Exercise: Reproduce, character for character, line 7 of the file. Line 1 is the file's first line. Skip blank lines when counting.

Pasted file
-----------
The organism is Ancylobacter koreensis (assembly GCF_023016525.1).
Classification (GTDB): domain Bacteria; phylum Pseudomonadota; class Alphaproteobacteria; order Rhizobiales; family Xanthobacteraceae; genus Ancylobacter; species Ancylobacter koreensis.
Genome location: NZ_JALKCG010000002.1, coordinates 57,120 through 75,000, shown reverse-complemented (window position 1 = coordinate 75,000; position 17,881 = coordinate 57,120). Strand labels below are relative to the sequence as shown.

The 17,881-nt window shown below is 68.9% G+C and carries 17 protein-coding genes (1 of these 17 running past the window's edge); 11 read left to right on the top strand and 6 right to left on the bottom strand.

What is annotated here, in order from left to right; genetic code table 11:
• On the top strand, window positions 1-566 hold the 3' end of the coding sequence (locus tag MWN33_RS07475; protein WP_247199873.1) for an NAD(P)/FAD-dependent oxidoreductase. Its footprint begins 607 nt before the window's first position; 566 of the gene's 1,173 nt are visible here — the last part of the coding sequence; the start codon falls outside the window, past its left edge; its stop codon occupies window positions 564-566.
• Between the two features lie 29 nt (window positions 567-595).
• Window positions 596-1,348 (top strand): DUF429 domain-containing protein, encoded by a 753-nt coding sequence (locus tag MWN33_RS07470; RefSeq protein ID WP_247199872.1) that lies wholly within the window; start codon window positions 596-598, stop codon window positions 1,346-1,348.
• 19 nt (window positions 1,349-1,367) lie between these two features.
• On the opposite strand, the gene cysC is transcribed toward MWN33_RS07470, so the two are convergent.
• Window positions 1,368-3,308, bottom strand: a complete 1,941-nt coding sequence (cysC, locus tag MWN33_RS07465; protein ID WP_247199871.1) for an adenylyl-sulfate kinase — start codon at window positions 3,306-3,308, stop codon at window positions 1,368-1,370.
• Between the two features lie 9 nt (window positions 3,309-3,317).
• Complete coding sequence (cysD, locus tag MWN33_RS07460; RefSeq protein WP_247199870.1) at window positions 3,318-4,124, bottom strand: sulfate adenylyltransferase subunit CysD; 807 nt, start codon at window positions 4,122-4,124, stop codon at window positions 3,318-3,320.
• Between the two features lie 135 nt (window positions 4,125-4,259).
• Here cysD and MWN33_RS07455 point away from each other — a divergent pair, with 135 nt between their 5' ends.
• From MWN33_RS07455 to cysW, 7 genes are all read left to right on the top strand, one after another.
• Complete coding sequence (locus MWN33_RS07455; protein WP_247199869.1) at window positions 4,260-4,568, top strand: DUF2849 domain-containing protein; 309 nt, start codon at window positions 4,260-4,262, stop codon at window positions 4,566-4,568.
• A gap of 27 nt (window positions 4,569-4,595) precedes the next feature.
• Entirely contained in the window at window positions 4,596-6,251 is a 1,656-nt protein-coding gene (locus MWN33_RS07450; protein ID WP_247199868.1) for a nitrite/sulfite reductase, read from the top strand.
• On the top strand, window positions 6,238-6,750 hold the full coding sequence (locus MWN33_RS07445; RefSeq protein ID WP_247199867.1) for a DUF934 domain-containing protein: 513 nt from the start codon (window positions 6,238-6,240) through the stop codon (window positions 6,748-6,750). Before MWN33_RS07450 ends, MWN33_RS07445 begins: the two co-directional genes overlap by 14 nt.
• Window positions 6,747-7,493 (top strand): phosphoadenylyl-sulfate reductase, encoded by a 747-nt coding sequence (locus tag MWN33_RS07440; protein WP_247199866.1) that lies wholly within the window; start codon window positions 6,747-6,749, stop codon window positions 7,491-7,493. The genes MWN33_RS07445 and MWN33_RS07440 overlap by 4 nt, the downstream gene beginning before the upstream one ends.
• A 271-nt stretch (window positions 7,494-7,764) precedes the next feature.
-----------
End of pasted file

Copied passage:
• Between the two features lie 29 nt (window positions 567-595).